Figure 17

Figure 17. The state of the central gas cloud in a primordial minihalo at 100 yr (left panel), 300 yr (middle panel), and 103 yr (right panel) after the formation of the first protostar in a very high resolution cosmological simulation. Shown here is the hydrogen density projected along the line of sight. Blackdots, crosses and stars denote protostars with masses below 1M, between 1M and 3M, and above 3M, respectively. The gas fragments into a relatively rich cluster of protostars with a range of masses. Dynamical interactions can lead to the ejection of low-mass protostars, while more massive protostars tend to remain at the center of the cloud and continue to accrete from the surrounding envelope of gas. Thus, while massive primordial stars are likely to form in such clusters, some fraction of Pop III stars with masses below ∼ 1 M may also form. From Greif et al. (2011).

While the additional avenues for radiative cooling provided by even trace amounts of metals clearly alter the evolution of the gas and the process of star formation, other factors also play a role in dictating the thermal and dynamical state of the gas in the first galaxies. Magnetic fields may impede the large-scale collapse of the gas into dark matter halos (e.g. Schleicher et al. 2009; Rodrigues et al. 2010; de Souza et al. 2011) or alter the collapse of the gas at smaller scales during star formation (e.g. Kulsrud et al. 1997; Silk & Langer 2006; Xu et al. 2008; Schleicher et al. 2010a). Also, cosmic rays generated in the first supernova explosions are an additional source of ionization that can speed the formation of molecules and so enhance the cooling of the gas (see Vasiliev & Shchekinov 2006; Stacy & Bromm 2007; Jasche et al. 2007). Finally, the impact of the turbulence generated by both the accretion of gas from the IGM and supernovae in the first galaxies may dramatically impact the process of star formation, in general acting to decrease the mass scale at which the gas fragments and forms stars (e.g. Padoan et al. 2007; Clark et al. 2008, 2011b; Prieto et al. 2011).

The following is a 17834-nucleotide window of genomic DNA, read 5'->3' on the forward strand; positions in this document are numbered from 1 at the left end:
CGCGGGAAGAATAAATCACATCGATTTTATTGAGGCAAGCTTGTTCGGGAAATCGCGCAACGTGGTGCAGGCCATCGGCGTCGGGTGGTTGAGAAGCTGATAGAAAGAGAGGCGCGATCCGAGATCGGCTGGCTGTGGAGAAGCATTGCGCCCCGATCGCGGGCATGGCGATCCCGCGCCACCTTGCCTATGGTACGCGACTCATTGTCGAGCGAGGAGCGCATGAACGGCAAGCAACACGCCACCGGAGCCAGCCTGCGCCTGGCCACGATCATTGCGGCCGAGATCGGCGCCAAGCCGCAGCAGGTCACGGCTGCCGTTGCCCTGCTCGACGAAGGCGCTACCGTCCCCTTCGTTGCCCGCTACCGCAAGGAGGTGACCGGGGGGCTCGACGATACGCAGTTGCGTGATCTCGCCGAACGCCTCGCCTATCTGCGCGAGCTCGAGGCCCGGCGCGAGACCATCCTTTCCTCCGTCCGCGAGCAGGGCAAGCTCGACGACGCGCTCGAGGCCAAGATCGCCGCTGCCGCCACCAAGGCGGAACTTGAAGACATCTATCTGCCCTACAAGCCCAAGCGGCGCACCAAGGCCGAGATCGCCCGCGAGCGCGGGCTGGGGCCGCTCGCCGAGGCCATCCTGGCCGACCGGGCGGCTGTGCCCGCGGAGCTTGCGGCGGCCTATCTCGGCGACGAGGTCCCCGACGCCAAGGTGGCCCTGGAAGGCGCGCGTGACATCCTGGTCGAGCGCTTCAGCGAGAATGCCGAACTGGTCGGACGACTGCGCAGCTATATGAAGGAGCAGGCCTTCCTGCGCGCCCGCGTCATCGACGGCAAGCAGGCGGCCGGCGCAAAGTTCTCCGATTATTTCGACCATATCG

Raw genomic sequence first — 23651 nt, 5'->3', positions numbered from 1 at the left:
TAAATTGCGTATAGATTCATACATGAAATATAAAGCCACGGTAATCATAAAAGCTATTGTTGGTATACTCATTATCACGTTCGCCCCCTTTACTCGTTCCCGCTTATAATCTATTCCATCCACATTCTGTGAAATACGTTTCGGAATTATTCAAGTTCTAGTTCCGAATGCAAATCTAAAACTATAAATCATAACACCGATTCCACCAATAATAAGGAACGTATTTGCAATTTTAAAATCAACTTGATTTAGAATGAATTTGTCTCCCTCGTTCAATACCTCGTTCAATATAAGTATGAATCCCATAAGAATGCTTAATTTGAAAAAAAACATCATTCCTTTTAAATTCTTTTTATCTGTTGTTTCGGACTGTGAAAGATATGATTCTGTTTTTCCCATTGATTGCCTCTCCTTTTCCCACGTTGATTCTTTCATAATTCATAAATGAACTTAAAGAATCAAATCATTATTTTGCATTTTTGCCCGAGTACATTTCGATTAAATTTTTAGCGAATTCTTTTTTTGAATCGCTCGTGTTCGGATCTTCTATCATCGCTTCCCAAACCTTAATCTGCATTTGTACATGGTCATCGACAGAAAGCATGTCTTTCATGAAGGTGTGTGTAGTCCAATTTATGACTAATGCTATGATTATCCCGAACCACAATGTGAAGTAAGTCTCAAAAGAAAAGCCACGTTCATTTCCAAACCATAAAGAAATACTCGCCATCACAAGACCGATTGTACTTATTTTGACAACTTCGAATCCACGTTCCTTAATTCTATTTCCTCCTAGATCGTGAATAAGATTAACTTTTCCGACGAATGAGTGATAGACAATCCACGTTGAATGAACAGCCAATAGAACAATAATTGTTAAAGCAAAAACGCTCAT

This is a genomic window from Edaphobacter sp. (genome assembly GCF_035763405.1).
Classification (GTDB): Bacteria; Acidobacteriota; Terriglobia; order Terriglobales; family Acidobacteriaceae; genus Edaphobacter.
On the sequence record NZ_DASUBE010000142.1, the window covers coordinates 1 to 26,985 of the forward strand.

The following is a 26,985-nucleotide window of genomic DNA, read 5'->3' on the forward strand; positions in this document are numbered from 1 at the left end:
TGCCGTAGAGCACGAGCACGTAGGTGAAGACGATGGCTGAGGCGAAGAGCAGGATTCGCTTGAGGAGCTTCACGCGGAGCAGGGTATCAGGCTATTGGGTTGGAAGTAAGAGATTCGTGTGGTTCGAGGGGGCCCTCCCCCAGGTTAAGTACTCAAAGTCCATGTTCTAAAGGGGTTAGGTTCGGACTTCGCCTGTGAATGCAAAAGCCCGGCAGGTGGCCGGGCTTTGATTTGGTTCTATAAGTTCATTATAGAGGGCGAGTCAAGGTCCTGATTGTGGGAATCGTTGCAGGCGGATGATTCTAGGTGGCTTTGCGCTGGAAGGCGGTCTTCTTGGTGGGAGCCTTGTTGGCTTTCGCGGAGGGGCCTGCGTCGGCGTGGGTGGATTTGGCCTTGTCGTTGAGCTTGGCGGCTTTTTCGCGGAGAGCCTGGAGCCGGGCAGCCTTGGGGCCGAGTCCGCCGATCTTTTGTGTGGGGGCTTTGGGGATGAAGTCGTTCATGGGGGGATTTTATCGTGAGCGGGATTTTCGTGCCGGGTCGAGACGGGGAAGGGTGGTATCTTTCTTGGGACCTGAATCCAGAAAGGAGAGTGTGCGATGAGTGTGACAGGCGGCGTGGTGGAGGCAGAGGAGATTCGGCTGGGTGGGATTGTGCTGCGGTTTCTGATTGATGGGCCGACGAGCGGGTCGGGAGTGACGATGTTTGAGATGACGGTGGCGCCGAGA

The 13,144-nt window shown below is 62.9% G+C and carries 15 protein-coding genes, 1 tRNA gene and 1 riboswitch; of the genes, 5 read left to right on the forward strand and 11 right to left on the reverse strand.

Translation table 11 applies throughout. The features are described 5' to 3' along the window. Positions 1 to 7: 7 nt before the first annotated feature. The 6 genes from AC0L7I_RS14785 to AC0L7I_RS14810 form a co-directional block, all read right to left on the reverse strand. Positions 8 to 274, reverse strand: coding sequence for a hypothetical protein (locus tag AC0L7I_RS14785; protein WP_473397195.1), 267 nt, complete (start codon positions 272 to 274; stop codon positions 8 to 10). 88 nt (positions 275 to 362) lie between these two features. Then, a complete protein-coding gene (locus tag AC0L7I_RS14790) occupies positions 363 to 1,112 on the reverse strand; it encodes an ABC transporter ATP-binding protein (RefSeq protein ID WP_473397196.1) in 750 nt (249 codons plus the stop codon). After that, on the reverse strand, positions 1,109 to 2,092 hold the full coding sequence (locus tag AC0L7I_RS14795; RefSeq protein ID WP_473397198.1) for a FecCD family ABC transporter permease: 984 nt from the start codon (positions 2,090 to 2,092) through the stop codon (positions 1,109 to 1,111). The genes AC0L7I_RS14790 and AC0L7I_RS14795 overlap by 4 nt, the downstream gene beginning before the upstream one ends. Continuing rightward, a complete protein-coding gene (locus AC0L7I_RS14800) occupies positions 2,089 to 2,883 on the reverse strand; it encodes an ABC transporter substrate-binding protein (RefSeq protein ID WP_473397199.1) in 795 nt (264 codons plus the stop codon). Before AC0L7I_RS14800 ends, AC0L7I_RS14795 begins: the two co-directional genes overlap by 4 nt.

10 Here we use the common notation for abundance ratios relative to those of the sun given by [X/Y] = log10(NX/NY) - log10(NX / NY), where NX and NY are the numbers of nuclei of elements X and Y, respectively. Back.

11 As the cooling rates of the various atomic species each contribute separately to the total cooling rate, it is the combination of their individual abundances which determines whether the 'critical metallicity' is achieved (see e.g. Frebel et al. 2007). Back.

Next Contents Previous